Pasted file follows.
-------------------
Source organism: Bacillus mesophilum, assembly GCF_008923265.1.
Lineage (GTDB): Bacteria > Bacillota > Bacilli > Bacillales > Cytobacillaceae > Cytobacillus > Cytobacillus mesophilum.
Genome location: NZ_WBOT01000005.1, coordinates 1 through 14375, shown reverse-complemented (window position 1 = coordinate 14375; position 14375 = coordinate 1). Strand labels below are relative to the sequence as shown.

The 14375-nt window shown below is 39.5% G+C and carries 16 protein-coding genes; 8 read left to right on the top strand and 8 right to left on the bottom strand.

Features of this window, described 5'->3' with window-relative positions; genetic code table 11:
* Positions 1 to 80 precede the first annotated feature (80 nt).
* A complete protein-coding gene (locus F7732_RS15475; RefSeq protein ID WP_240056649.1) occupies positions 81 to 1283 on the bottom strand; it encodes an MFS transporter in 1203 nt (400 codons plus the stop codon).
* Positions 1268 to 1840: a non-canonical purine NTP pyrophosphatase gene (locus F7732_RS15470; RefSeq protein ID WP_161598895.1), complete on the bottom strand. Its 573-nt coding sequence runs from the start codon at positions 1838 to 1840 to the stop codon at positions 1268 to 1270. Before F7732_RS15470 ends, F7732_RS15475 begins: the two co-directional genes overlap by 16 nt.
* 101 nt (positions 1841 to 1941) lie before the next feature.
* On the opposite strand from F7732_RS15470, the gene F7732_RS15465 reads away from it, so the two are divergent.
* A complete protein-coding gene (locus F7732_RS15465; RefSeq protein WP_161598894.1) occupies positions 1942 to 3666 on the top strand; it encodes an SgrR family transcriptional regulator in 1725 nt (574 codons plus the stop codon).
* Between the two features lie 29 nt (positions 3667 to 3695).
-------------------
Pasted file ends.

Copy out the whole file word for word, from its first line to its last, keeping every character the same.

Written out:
Source organism: Bacillus mesophilum, assembly GCF_008923265.1.
Lineage (GTDB): Bacteria > Bacillota > Bacilli > Bacillales > Cytobacillaceae > Cytobacillus > Cytobacillus mesophilum.
Genome location: NZ_WBOT01000005.1, coordinates 1 through 14375, shown reverse-complemented (window position 1 = coordinate 14375; position 14375 = coordinate 1). Strand labels below are relative to the sequence as shown.

The 14375-nt window shown below is 39.5% G+C and carries 16 protein-coding genes; 8 read left to right on the top strand and 8 right to left on the bottom strand.

Features of this window, described 5'->3' with window-relative positions; genetic code table 11:
* Positions 1 to 80 precede the first annotated feature (80 nt).
* A complete protein-coding gene (locus F7732_RS15475; RefSeq protein ID WP_240056649.1) occupies positions 81 to 1283 on the bottom strand; it encodes an MFS transporter in 1203 nt (400 codons plus the stop codon).
* Positions 1268 to 1840: a non-canonical purine NTP pyrophosphatase gene (locus F7732_RS15470; RefSeq protein ID WP_161598895.1), complete on the bottom strand. Its 573-nt coding sequence runs from the start codon at positions 1838 to 1840 to the stop codon at positions 1268 to 1270. Before F7732_RS15470 ends, F7732_RS15475 begins: the two co-directional genes overlap by 16 nt.
* 101 nt (positions 1841 to 1941) lie before the next feature.
* On the opposite strand from F7732_RS15470, the gene F7732_RS15465 reads away from it, so the two are divergent.
* A complete protein-coding gene (locus F7732_RS15465; RefSeq protein WP_161598894.1) occupies positions 1942 to 3666 on the top strand; it encodes an SgrR family transcriptional regulator in 1725 nt (574 codons plus the stop codon).
* Between the two features lie 29 nt (positions 3667 to 3695).